First the American lobster, not found in the pacific. A taste distinct =
from the spiny lobsters
we know. Next, the practice of eating raw clams, the quahogs. This is a =
unique taste even
to an addicted sashimi & sushi eater like myself. Not to mention the =
varieties of oysters
that are eaten raw. Further south, the practice of eating soft-shelled =
crabs! Every Japanese
person that I have introduced to this wonderful seasonal dish has been =
stunned, since we
eat alot of crab in Japan but all in hard shell form. I suspect that the =
US pacific, from
California up to Washington, as well as the Gulf (New Orleans) also have =
distinct=20
seafoods.

Musashi



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Old 29-09-2004, 02:29 AM
An Metet
 
Posts: n/a
Default

NOTE: This message was sent thru a mail2news gateway.
No effort was made to verify the identity of the sender.
--------------------------------------------------------

Wait till you see a Chinese party
order fish head (referenced to in Kill Bill 2)


An incredibly stupid movie that few if any real "orientals" would
bother watching.


Ang Lee's "Eat, Drink, Man, Woman" (Yin shi nan nu), 1994 has
some great Chinese food / banquet scenes in it. Come to think
of it, Lee also had great food / kitchen scenes in his "Wedding
Banquet" (Hsi Yen) and "Pushing Hands" (Tui shou).


(Sorry, I couldn't get this cross posted to the other groups:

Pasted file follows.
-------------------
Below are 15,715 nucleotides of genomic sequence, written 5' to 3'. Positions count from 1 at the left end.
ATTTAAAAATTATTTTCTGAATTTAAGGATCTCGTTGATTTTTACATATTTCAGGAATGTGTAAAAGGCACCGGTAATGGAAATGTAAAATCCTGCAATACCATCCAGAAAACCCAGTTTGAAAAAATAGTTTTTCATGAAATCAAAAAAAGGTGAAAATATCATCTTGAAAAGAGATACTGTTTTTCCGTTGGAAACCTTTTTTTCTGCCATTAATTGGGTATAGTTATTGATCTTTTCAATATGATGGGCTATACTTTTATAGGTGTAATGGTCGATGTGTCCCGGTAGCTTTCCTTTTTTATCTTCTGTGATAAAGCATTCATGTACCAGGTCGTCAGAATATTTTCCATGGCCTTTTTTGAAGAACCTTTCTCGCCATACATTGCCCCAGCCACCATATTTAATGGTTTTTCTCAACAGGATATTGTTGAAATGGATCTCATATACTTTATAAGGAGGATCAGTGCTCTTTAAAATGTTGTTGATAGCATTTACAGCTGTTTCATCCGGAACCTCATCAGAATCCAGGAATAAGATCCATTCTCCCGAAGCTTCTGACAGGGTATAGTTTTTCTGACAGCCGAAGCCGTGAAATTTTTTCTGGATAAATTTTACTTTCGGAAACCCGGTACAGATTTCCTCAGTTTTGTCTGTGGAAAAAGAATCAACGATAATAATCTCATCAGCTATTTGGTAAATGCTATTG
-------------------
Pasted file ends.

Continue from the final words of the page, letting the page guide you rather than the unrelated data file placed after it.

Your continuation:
rec.food.cooking, soc.culture.china, soc.culture.japan . If you
reply, please restore all groups.)


  #5 (permalink)   Report Post  
Old 29-09-2004, 02:36 AM
Dan Logcher
 
Posts: n/a
Default

An Metet wrote:

NOTE: This message was sent thru a mail2news gateway.
No effort was made to verify the identity of the sender.
--------------------------------------------------------


Wait till you see a Chinese party
order fish head (referenced to in Kill Bill 2)


An incredibly stupid movie that few if any real "orientals" would
bother watching.



Ang Lee's "Eat, Drink, Man, Woman" (Yin shi nan nu), 1994 has
some great Chinese food / banquet scenes in it. Come to think
of it, Lee also had great food / kitchen scenes in his "Wedding
Banquet" (Hsi Yen) and "Pushing Hands" (Tui shou).


I've seen the first two.. and I was dying for a taste of everything.

--
Dan


  #6 (permalink)   Report Post  
Old 29-09-2004, 07:21 AM
PaPaPeng
 
Posts: n/a
Default

On Wed, 29 Sep 2004 06:45:41 +0200, Fritz Wuehler
wrote:

Wait till you see a Chinese party
order fish head (referenced to in Kill Bill 2)


An incredibly stupid movie that few if any real "orientals" would
bother watching.


Ang Lee's "Eat, Drink, Man, Woman" (Yin shi nan nu), 1994 has
some great Chinese food / banquet scenes in it. Come to think
of it, Lee also had great food / kitchen scenes in his "Wedding
Banquet" (Hsi Yen) and "Pushing Hands" (Tui shou).



Actually I found Kill Bill 2 immensely entertaining. It stripped off
a lot of nonsense dished out in the Kungfu movie genre. Especially
about that pretentious bully Sifu Pai Mei (as Gordon Liu.) I grew up
on a steady diet of kunfu flicks and I did always wonder why the
kungfu apprentices, the ninja types too, would put up with all that
BS. Anyone giving me that crap would have done what the young Elle
Driver(Daryl Hannah) did. Kill the *******. Likelwise Budd
(Sidewinder) did what any sensible person should have done to a
martial arts enemy. Nothing a shotgun blast won't fix to invalidate
20 years of kungfu training.

Oh I enjoy watching martial arts as an art form, the incredible feats
of strength, speed, grace and dance that comes with it. But the story
lines really suck.